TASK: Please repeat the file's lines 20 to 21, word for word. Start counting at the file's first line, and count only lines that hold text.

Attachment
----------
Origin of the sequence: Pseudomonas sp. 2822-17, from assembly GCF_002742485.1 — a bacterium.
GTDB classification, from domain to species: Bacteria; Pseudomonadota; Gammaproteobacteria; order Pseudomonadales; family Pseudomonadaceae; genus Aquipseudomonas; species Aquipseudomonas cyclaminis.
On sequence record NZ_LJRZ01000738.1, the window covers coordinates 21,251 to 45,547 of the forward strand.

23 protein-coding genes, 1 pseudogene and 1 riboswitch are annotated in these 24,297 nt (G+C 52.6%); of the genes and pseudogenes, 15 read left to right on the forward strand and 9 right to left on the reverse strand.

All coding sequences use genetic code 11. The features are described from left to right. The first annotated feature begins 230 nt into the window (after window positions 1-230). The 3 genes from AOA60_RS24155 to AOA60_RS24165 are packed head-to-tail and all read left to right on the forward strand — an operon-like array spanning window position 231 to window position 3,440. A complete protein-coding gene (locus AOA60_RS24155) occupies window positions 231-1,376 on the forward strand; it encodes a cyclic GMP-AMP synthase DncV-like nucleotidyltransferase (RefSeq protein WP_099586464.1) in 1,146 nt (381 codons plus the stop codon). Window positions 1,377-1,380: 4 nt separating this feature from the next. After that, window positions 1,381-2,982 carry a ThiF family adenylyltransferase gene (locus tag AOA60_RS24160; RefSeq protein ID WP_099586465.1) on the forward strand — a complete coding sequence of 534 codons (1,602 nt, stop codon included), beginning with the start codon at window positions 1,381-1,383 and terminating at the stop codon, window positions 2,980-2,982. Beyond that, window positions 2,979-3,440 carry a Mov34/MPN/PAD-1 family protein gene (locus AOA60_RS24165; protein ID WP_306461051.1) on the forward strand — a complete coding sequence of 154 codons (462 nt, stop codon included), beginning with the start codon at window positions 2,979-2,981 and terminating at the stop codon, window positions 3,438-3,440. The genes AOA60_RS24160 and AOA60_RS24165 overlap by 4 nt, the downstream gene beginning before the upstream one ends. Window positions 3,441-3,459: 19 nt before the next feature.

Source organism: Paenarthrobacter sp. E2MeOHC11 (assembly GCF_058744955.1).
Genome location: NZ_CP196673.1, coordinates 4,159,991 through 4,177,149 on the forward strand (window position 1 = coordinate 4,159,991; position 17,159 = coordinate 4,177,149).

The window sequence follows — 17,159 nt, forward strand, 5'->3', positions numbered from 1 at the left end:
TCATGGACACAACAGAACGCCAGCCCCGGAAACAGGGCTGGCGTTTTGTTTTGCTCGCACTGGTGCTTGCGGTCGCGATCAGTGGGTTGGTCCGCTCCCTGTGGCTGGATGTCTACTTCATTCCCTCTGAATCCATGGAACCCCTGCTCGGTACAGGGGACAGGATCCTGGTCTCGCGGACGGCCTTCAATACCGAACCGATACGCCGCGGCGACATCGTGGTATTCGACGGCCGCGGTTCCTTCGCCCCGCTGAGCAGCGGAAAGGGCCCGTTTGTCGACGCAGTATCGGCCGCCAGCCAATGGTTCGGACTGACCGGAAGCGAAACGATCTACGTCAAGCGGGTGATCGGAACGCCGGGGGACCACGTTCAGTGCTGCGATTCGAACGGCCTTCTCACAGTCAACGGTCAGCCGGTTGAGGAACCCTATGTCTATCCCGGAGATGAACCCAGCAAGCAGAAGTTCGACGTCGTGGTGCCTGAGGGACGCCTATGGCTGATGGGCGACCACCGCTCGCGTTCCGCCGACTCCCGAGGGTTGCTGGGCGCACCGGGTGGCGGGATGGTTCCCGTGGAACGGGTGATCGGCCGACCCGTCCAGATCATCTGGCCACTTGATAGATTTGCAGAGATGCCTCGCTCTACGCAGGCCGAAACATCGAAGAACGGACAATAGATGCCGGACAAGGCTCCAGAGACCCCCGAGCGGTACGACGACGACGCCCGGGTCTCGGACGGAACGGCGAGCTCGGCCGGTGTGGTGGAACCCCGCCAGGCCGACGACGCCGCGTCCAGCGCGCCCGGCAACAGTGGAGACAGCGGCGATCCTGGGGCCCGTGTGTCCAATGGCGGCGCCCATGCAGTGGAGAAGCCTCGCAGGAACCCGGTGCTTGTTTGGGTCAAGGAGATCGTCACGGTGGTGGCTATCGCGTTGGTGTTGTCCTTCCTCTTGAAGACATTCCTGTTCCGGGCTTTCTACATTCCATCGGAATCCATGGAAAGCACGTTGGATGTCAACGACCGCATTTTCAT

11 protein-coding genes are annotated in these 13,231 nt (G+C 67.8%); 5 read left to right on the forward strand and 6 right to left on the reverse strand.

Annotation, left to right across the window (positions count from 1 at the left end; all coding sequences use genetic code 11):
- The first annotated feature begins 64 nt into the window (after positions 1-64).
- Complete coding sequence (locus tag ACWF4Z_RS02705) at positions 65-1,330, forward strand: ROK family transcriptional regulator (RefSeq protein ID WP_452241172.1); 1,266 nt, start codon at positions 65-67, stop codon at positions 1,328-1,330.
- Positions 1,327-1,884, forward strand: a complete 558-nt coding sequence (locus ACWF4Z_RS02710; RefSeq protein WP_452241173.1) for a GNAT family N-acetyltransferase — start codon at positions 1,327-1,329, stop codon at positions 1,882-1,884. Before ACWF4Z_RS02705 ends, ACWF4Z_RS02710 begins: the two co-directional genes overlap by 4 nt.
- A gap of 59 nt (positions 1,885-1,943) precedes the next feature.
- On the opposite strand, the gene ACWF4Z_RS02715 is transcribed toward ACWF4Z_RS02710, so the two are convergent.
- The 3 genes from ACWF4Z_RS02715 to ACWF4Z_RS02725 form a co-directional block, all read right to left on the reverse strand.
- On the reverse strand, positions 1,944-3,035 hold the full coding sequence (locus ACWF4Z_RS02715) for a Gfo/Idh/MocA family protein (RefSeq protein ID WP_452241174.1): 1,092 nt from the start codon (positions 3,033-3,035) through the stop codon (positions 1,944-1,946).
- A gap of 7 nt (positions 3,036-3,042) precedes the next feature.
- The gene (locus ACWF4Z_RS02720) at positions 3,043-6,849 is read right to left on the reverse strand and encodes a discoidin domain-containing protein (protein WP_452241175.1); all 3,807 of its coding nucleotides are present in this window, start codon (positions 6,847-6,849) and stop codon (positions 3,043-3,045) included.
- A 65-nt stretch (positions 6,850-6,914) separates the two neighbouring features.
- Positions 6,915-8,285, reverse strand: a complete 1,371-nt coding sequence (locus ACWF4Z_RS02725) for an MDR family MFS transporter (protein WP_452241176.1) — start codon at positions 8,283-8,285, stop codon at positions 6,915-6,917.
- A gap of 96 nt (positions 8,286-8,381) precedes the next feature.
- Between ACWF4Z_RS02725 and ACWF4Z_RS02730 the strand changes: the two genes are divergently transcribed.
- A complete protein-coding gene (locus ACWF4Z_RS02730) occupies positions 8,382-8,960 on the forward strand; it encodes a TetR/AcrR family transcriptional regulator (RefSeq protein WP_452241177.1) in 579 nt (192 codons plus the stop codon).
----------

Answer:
- The gene (locus ACWF4Z_RS02720) at positions 3,043-6,849 is read right to left on the reverse strand and encodes a discoidin domain-containing protein (protein WP_452241175.1); all 3,807 of its coding nucleotides are present in this window, start codon (positions 6,847-6,849) and stop codon (positions 3,043-3,045) included.
- A 65-nt stretch (positions 6,850-6,914) separates the two neighbouring features.